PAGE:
It’s always an exciting time around the intern surfboard when our CEO Jeff Stibel publishes a post online. February was a good month to get a peek into his mind with his articles on LinkedIn and HBR.
As an intern, it’s nice to see that Jeff is not a mystery executive. Almost every other day, Jeff comes and works with us at our table for at least an hour, giving us a firsthand look at the projects he is working on. While the conversations are brief, it’s pretty cool to work alongside our CEO.
Here is a roundup of Jeff’s articles for the month of February:
Google is Already in Our Nests – February 05, 2014
Jeff writes about the doom-and-gloom predictions around the end of privacy with Google’s purchase of Nest Labs. I get it; I think it would be pretty annoying and invasive if Google played a 15-sec video clip before I adjusted my thermostat or required me to sign-up for Google Plus before I could use the product. Fortunately, that is not what Nest is about.
Looking at the bigger picture, I know that a lot of people are concerned with privacy and how their data is accessed (with good reason). As a 20-something-year-old, I’m concerned with how potential employers view my online presence, but I understand that almost everything I post online is public (even if I check off the private button). If you’re concerned with privacy, only provide access to the information you don’t mind sharing and use the technology the way you want to, or just don’t use it at all.
Is Twitter in Trouble? – February 11, 2014
Declining user growth seems to be the reason for Twitter’s recent fall in stock. Their first quarterly earnings report showed that revenue was up, but this seems to be a case where the number of users could predict the fate of the company. Jeff weighed in on how niche social media might be on the verge of replacing twitter as the ‘information network’ and how recent changes in the Twitter interface might have damaged its popularity.
It’s interesting to see how important the user is for the economic health of these mega social networks. I like Twitter and I think I’ll use it for a long time. Between sharing neat articles, blog posts, and interacting with different concert venues, I think it’s the best way to connect to an enormous community without even having to really ‘know’ anyone.
The Logic Behind Facebook’s Recent Moves – February 21, 2014
Facebook just purchased Whatsapp for $19 billion and Jeff thinks that it’s a part of the big picture transition from desktop devices to mobile. While Facebook use has slowed down on desktop, it has increased on mobile devices. He explains that this recent purchase is part of their effort to stabilize their network and make it through their breakpoint without collapsing.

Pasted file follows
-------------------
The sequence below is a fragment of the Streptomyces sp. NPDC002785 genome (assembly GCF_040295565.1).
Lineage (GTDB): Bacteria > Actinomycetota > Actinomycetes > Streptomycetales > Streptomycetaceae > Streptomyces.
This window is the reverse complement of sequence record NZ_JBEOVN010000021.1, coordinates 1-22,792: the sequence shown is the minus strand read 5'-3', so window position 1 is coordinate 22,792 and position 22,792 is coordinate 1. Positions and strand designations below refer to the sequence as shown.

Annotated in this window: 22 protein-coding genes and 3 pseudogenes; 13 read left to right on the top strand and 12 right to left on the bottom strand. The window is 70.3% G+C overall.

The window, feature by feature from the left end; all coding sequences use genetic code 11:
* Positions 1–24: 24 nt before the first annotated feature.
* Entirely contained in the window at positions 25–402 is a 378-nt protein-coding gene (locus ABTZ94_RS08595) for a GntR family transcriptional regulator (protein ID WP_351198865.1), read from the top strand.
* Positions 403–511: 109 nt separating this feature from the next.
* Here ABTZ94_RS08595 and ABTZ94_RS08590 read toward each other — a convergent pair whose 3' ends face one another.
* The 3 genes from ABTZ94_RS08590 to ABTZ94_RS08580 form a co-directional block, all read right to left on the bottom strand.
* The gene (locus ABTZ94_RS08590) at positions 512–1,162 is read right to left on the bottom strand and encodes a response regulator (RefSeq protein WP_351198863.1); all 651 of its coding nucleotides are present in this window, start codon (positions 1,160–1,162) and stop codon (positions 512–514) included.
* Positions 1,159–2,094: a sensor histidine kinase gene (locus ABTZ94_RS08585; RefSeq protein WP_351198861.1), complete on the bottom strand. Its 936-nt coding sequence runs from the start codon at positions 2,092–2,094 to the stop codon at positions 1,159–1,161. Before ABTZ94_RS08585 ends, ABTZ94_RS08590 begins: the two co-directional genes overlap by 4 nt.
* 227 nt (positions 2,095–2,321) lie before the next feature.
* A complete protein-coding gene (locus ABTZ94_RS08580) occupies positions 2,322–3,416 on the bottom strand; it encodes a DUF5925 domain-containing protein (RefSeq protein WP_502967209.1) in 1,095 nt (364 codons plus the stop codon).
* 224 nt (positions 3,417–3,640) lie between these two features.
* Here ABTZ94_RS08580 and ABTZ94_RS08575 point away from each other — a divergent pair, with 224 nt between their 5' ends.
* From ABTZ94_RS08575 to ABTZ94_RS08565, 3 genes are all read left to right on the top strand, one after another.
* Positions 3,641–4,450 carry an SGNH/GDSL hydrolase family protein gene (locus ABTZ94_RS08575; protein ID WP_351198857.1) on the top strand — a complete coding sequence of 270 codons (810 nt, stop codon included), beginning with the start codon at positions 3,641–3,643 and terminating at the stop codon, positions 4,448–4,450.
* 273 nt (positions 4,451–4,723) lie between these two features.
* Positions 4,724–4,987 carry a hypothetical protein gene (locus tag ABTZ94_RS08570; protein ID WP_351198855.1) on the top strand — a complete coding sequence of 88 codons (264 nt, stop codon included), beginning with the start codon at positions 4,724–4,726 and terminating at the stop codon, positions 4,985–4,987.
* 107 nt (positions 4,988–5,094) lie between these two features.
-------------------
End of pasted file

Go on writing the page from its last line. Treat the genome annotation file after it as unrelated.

I haven’t used Whatsapp since I lived in Panama over two years ago, but I remember that it was a useful tool for staying connected with my friends at home and in Panama. I think the 19 billion dollar figure is insane, especially since I remember getting the app for free. Perhaps, Whatsapp’s international presence may help Facebook increase its global dominance, but I guess only time will tell.
The (Imperfect) Perfect Job Interview – February 26, 2014
The perfect interview is not a one-way street; it’s a conversation and a chance for great storytelling. Jeff gives readers a look at his personal interview style and explains why the traditional interview style traps potential candidates in a box, limiting the chance to get to know them.
This insight is very uplifting for me as a soon to be college graduate. If I can get face time with a potential employer, I want them to get to know me outside of my resume. I agree with Jeff, not because he might be sitting two seats away from me, but because I can say that almost all of my best interviews have been conversational. I’ve always been given the chance to talk about my strengths and qualifications and about who I am. I don’t expect to have this two way street all the time, but it’s refreshing to see this perspective from Jeff.
That’s a wrap!
Photo Credit: Vim Iglesia, Intern